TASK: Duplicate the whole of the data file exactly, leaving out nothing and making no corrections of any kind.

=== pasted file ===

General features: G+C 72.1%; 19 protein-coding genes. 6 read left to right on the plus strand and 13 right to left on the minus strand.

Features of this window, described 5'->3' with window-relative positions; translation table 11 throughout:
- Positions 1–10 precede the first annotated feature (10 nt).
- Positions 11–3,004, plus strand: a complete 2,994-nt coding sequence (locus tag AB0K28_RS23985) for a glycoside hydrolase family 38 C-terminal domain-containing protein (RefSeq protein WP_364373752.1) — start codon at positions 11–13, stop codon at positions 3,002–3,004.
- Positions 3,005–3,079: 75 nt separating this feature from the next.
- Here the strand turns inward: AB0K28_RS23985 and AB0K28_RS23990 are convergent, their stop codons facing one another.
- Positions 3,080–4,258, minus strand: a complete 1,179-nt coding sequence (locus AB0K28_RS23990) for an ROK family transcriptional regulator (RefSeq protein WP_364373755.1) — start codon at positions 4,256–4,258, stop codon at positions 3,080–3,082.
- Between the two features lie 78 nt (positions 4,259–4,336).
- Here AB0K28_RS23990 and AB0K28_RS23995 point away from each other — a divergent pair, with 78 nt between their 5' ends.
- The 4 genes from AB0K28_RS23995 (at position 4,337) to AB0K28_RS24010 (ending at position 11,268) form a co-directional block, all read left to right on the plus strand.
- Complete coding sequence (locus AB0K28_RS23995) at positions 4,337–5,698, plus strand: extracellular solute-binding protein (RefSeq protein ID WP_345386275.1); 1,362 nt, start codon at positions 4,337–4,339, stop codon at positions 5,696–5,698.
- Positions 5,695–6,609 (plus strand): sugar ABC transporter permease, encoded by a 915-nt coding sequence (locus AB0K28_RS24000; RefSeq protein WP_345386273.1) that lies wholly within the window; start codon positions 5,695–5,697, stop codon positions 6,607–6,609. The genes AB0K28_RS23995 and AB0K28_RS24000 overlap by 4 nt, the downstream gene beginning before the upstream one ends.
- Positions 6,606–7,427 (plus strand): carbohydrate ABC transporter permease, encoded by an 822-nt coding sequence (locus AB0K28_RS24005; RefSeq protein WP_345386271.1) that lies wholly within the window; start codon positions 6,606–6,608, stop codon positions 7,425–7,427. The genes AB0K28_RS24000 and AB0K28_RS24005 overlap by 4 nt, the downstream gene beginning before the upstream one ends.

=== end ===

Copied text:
General features: G+C 72.1%; 19 protein-coding genes. 6 read left to right on the plus strand and 13 right to left on the minus strand.

Features of this window, described 5'->3' with window-relative positions; translation table 11 throughout:
- Positions 1–10 precede the first annotated feature (10 nt).
- Positions 11–3,004, plus strand: a complete 2,994-nt coding sequence (locus tag AB0K28_RS23985) for a glycoside hydrolase family 38 C-terminal domain-containing protein (RefSeq protein WP_364373752.1) — start codon at positions 11–13, stop codon at positions 3,002–3,004.
- Positions 3,005–3,079: 75 nt separating this feature from the next.
- Here the strand turns inward: AB0K28_RS23985 and AB0K28_RS23990 are convergent, their stop codons facing one another.
- Positions 3,080–4,258, minus strand: a complete 1,179-nt coding sequence (locus AB0K28_RS23990) for an ROK family transcriptional regulator (RefSeq protein WP_364373755.1) — start codon at positions 4,256–4,258, stop codon at positions 3,080–3,082.
- Between the two features lie 78 nt (positions 4,259–4,336).
- Here AB0K28_RS23990 and AB0K28_RS23995 point away from each other — a divergent pair, with 78 nt between their 5' ends.
- The 4 genes from AB0K28_RS23995 (at position 4,337) to AB0K28_RS24010 (ending at position 11,268) form a co-directional block, all read left to right on the plus strand.
- Complete coding sequence (locus AB0K28_RS23995) at positions 4,337–5,698, plus strand: extracellular solute-binding protein (RefSeq protein ID WP_345386275.1); 1,362 nt, start codon at positions 4,337–4,339, stop codon at positions 5,696–5,698.
- Positions 5,695–6,609 (plus strand): sugar ABC transporter permease, encoded by a 915-nt coding sequence (locus AB0K28_RS24000; RefSeq protein WP_345386273.1) that lies wholly within the window; start codon positions 5,695–5,697, stop codon positions 6,607–6,609. The genes AB0K28_RS23995 and AB0K28_RS24000 overlap by 4 nt, the downstream gene beginning before the upstream one ends.
- Positions 6,606–7,427 (plus strand): carbohydrate ABC transporter permease, encoded by an 822-nt coding sequence (locus AB0K28_RS24005; RefSeq protein WP_345386271.1) that lies wholly within the window; start codon positions 6,606–6,608, stop codon positions 7,425–7,427. The genes AB0K28_RS24000 and AB0K28_RS24005 overlap by 4 nt, the downstream gene beginning before the upstream one ends.